God's Atlantic Sunsets

Back when I had money I bought this cottage on the Rhode Island coastline—it’s called a cottage in the pamphlets but is in reality a hunched and sprawling Cape Cod house. Now I go to the beachside that is my only home and stand for minutes that become hours, my hands in my pockets, letting the chilly water crust my shins over in brine. The rocks here aren’t like rocks anywhere else—these rise from the water in great scabby archipelagos, like blackheads on the ocean’s face, fat seagulls on top.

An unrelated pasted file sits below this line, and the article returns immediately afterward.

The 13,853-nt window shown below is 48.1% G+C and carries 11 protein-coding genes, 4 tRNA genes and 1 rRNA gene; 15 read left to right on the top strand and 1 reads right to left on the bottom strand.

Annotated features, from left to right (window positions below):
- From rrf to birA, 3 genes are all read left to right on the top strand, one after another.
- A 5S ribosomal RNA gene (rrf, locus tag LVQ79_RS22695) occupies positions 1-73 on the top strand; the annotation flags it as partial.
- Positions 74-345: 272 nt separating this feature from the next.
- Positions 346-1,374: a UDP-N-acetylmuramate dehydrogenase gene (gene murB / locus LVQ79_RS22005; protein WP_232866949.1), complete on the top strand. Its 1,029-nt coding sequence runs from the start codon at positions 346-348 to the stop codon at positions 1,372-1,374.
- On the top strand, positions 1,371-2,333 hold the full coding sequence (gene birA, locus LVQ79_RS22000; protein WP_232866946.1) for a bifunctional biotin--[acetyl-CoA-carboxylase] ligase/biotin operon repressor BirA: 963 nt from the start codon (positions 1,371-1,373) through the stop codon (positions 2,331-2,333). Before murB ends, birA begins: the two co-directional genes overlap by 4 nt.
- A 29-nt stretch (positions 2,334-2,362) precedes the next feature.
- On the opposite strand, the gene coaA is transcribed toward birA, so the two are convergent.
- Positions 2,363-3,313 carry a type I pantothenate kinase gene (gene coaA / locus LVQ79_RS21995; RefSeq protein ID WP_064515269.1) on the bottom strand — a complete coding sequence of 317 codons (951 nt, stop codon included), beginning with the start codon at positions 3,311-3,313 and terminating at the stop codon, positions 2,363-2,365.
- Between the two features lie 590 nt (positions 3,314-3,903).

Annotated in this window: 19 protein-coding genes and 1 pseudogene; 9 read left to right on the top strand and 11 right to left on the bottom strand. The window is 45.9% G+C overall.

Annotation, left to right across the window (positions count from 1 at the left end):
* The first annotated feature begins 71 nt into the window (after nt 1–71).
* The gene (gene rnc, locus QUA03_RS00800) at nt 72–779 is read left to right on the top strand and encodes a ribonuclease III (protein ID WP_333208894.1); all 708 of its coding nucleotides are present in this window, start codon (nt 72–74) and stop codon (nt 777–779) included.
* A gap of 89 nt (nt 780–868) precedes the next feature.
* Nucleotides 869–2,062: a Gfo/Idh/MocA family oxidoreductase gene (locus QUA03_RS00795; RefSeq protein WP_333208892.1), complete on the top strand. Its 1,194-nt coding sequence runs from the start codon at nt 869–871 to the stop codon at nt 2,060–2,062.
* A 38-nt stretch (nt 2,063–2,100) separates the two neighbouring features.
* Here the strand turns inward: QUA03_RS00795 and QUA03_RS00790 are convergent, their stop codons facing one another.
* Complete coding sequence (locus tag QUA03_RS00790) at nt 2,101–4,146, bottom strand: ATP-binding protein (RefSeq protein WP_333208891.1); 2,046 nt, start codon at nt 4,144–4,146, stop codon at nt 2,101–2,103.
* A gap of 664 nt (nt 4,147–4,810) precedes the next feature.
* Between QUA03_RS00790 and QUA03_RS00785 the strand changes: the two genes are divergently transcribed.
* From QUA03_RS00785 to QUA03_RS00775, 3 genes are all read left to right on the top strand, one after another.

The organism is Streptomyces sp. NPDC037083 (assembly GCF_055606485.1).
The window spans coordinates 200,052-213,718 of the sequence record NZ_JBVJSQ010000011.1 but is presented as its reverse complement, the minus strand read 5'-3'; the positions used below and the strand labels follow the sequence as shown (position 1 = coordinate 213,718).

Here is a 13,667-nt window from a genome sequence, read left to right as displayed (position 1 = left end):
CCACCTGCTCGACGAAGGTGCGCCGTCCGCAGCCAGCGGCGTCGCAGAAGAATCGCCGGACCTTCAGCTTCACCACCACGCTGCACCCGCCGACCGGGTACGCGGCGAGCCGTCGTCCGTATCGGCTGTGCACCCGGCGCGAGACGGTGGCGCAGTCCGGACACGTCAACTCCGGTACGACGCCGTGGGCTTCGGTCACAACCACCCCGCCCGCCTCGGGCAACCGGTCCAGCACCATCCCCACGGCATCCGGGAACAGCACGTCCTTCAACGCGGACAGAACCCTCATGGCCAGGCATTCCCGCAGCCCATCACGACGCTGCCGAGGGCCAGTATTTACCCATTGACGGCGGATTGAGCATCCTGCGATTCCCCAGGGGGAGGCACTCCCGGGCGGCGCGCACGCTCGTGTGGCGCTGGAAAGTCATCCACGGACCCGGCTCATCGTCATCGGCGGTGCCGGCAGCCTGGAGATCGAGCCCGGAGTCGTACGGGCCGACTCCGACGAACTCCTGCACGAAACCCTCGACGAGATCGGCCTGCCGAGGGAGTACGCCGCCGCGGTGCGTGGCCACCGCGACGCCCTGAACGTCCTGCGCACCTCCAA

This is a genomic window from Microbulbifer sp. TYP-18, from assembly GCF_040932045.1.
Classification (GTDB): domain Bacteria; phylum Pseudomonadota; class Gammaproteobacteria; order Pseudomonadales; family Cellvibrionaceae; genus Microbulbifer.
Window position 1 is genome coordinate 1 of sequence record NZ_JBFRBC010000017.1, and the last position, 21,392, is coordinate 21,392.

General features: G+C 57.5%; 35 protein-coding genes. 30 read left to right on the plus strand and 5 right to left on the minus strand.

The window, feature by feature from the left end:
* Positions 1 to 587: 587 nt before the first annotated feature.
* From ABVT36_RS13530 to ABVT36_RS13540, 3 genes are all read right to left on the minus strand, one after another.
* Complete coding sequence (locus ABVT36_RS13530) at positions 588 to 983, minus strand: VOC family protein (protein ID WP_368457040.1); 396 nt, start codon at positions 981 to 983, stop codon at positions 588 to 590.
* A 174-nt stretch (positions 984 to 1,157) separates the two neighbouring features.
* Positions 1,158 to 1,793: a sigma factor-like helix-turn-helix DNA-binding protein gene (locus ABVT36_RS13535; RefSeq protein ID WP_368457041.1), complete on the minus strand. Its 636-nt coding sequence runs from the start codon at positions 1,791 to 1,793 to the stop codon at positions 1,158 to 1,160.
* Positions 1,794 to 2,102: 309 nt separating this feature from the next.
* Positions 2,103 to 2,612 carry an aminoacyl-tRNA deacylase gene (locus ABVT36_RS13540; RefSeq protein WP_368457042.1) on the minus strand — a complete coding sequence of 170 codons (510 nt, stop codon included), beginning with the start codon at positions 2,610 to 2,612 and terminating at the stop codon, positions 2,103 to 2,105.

Here religious refugees liked to name their safe havens Jerusalem and Galilee, while later someone felt guilty about leaving out the natives and gave us Misquamicut and Quonochontaug. I suppose the religious ones came in a second wave of the Prosperity Gospel and bought their beach homes for their proximity to God’s Atlantic sunsets. But we don’t have popcorn clouds here; I just think they smear like God fell asleep at the palette knife.

It’s too bad, everything that happened. All of it really is.

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